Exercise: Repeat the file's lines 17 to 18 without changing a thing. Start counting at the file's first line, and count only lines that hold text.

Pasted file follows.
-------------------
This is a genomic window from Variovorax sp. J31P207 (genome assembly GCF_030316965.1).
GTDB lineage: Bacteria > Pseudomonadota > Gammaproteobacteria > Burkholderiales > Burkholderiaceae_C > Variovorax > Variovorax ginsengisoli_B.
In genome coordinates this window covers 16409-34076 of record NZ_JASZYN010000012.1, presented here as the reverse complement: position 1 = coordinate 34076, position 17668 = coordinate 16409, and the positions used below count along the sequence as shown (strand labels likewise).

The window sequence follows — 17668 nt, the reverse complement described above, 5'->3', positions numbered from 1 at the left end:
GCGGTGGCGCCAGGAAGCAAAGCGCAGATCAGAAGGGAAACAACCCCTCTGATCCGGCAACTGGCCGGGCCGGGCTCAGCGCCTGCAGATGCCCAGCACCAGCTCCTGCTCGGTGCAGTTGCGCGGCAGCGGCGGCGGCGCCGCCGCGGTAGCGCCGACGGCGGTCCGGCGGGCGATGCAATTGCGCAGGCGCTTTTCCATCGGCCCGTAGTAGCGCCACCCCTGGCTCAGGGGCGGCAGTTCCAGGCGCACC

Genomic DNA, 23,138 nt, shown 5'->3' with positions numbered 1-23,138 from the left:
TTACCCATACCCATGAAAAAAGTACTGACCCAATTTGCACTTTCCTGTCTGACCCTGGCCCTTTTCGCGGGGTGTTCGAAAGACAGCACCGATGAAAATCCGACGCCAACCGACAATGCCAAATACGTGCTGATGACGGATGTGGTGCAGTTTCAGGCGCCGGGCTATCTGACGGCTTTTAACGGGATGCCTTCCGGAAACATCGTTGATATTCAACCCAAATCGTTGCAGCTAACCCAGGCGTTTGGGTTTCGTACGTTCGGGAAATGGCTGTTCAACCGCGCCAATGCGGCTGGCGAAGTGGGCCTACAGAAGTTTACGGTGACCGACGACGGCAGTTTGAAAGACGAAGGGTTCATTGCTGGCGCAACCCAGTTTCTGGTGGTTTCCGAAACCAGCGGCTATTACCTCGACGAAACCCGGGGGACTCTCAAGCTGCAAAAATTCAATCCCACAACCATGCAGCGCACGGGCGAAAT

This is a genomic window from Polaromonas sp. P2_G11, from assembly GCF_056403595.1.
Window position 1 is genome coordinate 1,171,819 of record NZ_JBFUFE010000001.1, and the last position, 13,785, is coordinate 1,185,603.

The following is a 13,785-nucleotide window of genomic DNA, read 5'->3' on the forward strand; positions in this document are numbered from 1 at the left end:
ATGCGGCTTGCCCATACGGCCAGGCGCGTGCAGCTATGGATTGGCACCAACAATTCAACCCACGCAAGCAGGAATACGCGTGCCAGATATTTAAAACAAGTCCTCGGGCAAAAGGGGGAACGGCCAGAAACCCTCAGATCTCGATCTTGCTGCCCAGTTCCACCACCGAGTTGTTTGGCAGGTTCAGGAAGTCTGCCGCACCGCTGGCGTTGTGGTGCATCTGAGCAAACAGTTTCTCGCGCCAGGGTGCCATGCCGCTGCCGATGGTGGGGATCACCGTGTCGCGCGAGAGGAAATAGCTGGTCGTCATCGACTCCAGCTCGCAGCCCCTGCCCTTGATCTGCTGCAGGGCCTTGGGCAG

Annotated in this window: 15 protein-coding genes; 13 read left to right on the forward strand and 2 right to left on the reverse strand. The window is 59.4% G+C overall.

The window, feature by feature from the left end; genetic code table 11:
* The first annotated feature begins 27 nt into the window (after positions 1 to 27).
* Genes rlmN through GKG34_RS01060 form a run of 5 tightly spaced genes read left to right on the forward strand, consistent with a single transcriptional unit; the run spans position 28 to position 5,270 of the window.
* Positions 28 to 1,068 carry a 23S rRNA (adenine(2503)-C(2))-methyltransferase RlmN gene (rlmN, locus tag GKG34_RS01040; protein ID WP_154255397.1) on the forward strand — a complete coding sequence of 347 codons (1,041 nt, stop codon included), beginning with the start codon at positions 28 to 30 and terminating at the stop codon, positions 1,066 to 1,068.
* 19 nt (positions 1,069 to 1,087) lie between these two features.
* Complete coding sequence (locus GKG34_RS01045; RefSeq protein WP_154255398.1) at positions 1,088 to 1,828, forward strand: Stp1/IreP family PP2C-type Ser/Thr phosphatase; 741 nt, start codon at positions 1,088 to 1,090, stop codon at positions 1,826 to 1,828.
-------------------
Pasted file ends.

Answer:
* 19 nt (positions 1,069 to 1,087) lie between these two features.
* Complete coding sequence (locus GKG34_RS01045; RefSeq protein WP_154255398.1) at positions 1,088 to 1,828, forward strand: Stp1/IreP family PP2C-type Ser/Thr phosphatase; 741 nt, start codon at positions 1,088 to 1,090, stop codon at positions 1,826 to 1,828.